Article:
12 Years, 4,000 Dead

Daniel Gonzalez reports in the Arizona Republic:
In a little while, Enrique Morones would plant the white cross into the ground, a symbolic gesture in memory of the estimated 4,000 migrants who have died crossing the U.S.-Mexican border in the past 12 years.

But for the moment, Morones leaned on the cross like it was a cane, already looking weary though his cross-country journey had just begun.


Chertoff Short Sighted

From an editorial in the U.C.-Irvine student newspaper: Rhetoric aside, Humane Borders is correct to point out that the aborted program might well have saved countless lives. Chertoff’s dismissal of the program as nothing more than a badly conceived attempt to salve our country’s illegal immigration problems, “sin” or not, is short-sighted at the very least.

Pull Yer Boots On

Linda Valdez writes in an Arizona Republic op-ed:
"Both George W. Bush and Gutiérrez's boss, Mexican President Vicente Fox, are ineligible to run for re-election. When they were newer presidents, these two rancher politicians vowed to work together to wrangle a guest-worker program.

Then came Sept. 11, 2001. Legitimate U.S. concerns about terrorism stalled immigration reform, which is ironic because getting control of the border would serve national security.

Now, immigration reform is likely to become what Gutiérrez calls a "political piñata" in this year's Mexican presidential election and in the U.S. midterm elections.

Imagine what could happen if two lame ducks pulled on their cowboy boots and stomped out a legacy.

More From Sundance

There's a review of the Sundance Film Festival in Indian Country Today by Brenda Norrell that inlcludes this: "Tohono O'odham Mike Wilson was also featured in a film at Sundance: Joseph Mathew's documentary, ''Crossing Arizona.'' The film examines both sides of the immigration debate in Arizona and the failings of U.S. immigration policy."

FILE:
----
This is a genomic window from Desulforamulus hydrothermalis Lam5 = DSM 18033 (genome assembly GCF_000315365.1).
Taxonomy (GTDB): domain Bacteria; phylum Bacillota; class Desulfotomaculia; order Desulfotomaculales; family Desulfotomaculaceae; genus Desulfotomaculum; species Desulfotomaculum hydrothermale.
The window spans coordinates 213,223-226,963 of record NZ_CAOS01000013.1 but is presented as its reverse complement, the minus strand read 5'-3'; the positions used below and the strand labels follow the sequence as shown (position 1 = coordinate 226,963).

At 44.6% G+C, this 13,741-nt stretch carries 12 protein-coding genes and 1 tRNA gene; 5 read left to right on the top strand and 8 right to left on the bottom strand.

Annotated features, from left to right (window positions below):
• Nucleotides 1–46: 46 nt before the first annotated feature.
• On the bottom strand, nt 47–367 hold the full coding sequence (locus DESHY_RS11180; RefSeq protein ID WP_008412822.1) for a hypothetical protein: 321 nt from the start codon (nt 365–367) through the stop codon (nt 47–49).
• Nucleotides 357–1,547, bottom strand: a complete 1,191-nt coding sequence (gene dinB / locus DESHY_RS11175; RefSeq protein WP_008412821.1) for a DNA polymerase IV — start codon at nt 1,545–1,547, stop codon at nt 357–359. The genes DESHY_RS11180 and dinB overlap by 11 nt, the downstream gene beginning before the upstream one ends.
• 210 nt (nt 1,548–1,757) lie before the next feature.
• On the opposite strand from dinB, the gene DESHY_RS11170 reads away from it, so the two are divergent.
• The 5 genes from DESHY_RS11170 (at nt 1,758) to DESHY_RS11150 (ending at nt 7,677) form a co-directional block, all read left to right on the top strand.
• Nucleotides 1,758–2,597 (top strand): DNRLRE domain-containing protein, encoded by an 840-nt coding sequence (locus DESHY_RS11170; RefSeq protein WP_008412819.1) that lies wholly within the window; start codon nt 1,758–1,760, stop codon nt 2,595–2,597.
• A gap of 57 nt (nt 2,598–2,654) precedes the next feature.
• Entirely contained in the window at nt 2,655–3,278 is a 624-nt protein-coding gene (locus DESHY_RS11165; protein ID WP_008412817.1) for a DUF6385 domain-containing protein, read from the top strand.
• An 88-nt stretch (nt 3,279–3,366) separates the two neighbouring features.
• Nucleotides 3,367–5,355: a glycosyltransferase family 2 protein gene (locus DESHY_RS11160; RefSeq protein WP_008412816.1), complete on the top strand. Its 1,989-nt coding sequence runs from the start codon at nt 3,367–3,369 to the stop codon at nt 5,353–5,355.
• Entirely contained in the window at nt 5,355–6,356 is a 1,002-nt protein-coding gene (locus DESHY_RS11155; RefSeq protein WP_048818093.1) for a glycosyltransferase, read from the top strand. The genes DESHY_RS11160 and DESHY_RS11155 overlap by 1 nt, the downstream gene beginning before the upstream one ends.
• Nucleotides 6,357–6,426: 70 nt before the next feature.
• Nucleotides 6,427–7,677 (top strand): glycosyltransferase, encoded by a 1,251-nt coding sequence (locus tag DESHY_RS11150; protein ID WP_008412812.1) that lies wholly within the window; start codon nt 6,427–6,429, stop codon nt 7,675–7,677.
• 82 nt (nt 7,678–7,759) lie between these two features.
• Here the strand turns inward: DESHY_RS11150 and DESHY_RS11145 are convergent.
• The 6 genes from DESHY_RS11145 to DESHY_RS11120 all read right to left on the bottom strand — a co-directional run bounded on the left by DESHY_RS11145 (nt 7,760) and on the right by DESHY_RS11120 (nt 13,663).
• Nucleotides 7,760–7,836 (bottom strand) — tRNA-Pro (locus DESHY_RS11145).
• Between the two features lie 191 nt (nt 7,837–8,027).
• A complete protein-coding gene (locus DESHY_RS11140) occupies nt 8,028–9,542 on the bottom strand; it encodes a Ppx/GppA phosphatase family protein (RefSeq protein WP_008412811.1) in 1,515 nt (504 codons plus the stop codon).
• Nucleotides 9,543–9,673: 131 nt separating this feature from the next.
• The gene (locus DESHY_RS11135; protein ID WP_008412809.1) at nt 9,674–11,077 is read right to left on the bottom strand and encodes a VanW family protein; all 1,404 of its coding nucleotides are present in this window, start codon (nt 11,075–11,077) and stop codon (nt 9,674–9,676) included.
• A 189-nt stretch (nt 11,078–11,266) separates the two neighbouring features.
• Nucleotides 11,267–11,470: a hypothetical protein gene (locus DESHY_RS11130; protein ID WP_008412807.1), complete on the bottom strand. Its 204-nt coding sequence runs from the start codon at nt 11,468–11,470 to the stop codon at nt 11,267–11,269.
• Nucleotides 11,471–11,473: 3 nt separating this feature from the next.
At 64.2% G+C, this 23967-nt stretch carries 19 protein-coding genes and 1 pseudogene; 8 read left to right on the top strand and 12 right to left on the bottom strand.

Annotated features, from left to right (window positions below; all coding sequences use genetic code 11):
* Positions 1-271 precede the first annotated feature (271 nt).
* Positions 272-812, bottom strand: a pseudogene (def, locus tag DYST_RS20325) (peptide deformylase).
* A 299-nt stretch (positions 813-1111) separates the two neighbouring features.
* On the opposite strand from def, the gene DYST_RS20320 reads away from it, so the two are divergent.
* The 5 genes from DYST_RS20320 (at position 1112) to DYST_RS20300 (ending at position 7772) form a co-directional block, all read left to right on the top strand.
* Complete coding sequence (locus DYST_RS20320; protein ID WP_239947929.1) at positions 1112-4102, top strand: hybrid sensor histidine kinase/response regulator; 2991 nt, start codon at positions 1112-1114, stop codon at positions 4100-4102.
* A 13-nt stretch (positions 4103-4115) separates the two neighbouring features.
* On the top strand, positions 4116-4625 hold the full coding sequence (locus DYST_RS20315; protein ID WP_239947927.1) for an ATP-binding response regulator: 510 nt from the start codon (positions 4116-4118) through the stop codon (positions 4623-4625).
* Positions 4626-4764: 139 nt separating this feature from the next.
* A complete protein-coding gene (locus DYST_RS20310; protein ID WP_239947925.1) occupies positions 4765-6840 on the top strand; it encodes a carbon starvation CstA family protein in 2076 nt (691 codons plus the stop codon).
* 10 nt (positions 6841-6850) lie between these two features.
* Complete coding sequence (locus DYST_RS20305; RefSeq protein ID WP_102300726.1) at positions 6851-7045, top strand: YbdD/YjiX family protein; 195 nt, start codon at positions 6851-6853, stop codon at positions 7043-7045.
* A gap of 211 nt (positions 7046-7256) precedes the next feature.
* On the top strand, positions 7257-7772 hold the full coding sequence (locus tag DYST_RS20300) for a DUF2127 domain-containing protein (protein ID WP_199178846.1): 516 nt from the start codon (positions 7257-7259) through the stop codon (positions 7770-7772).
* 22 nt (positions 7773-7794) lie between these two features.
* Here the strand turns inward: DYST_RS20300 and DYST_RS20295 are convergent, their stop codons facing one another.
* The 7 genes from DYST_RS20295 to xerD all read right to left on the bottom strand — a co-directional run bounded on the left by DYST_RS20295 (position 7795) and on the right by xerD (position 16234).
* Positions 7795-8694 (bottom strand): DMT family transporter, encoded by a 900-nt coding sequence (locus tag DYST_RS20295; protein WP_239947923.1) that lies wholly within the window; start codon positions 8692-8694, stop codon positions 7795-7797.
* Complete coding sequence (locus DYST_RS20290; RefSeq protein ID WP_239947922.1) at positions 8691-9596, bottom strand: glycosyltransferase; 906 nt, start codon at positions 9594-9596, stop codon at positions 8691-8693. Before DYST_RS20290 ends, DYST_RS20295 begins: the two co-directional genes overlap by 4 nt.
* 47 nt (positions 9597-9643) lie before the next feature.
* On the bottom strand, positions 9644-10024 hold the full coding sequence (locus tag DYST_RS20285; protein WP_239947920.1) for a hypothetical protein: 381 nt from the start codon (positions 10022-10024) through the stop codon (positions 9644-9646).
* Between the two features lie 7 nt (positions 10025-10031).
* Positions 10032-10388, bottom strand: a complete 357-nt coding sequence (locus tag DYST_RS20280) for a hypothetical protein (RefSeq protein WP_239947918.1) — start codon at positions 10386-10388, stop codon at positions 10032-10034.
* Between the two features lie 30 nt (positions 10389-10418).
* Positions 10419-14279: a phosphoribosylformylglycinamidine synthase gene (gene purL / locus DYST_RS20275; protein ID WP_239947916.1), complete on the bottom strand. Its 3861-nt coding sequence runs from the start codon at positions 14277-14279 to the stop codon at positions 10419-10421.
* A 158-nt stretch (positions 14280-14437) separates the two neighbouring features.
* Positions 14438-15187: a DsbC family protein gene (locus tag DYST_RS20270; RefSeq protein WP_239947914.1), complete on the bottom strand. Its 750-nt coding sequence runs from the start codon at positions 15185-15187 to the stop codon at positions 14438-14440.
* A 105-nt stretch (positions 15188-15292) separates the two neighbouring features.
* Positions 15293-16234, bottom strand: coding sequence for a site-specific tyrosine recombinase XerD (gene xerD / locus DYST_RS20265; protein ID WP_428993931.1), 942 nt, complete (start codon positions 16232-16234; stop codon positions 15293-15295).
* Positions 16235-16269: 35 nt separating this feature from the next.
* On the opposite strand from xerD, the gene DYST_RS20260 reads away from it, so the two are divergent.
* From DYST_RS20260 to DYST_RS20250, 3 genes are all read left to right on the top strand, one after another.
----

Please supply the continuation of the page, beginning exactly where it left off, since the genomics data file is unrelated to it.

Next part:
Bush Reaction

Mike Madden of the Arizona Republic covers the new Bush border clampdown. All sides get their shot. Including us.
"Activists and analysts said Bush's proposal could slow, but would not stop, illegal immigration.

"Since 1993, we've tripled the number of agents and we've multiplied the amount of technology, and we've not reduced the number of people who are coming by one person," said the Rev. Robin Hoover, president of Humane Borders, a Tucson group that provides water stations in the desert.


The Ethical Way

HB President Robin Hoover interviewed in the Chicago Tribune: "This is the ethical way to deal with this issue," Hoover said. "Many immigrants don't have any information. People [smugglers] are lying to them. If we can give them the information in the sending communities, they could make an informed decision whether to come or not."

It's Humanitarian

HB vice president Paul Fuschini, interviewed by ABC News: "We're just trying to save lives. That's what we are, a faith-based group," said Paul Fuschini, vice president of Humane Borders. "This is a humanitarian effort."

C'mon, Mr. Secretary

Linda Valdez, who went with us to Mexico, writing in an Arizona Republic op-ed:
Homeland Security Secretary Michael Chertoff condemned Mexico's plan to distribute the maps, which were produced by the Tucson-based group Humane Borders. He said they could "encourage illegal immigration."

C'mon, Mr. Secretary.

What encourages illegal immigration is the availability of jobs in the United States. These jobs offer such hope to poor people that they have found a way around, under or through every one of the enforcement strategies the U.S. government has tried. These strategies have pushed illegal immigrants into tough, desert terrain where hundreds of them die each year.

Violent Discourse

Christian Ramirez, director of the American Friends Service Commitee in San Diego, interviewed by Pacific News Service. "In 2004, the mainstream media began covering border issues, and the language turned to "broken border" "alien invasion." We began to see a very violent discourse, a justified use of violence. "